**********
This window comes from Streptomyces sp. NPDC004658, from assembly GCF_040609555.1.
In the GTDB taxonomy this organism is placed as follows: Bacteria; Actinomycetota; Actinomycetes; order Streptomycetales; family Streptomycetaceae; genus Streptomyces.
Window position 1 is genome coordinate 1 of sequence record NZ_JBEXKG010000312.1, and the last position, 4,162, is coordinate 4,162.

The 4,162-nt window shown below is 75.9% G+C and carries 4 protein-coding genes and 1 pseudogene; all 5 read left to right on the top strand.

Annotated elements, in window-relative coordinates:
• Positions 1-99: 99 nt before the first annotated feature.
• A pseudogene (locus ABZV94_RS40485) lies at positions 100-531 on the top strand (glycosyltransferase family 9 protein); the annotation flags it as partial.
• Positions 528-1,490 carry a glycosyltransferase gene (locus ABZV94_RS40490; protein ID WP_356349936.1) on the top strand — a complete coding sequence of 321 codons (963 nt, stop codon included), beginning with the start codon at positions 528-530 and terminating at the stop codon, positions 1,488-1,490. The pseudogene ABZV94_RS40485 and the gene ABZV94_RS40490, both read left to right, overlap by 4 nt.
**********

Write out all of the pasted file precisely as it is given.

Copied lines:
This window comes from Streptomyces sp. NPDC004658, from assembly GCF_040609555.1.
In the GTDB taxonomy this organism is placed as follows: Bacteria; Actinomycetota; Actinomycetes; order Streptomycetales; family Streptomycetaceae; genus Streptomyces.
Window position 1 is genome coordinate 1 of sequence record NZ_JBEXKG010000312.1, and the last position, 4,162, is coordinate 4,162.

The 4,162-nt window shown below is 75.9% G+C and carries 4 protein-coding genes and 1 pseudogene; all 5 read left to right on the top strand.

Annotated elements, in window-relative coordinates:
• Positions 1-99: 99 nt before the first annotated feature.
• A pseudogene (locus ABZV94_RS40485) lies at positions 100-531 on the top strand (glycosyltransferase family 9 protein); the annotation flags it as partial.
• Positions 528-1,490 carry a glycosyltransferase gene (locus ABZV94_RS40490; protein ID WP_356349936.1) on the top strand — a complete coding sequence of 321 codons (963 nt, stop codon included), beginning with the start codon at positions 528-530 and terminating at the stop codon, positions 1,488-1,490. The pseudogene ABZV94_RS40485 and the gene ABZV94_RS40490, both read left to right, overlap by 4 nt.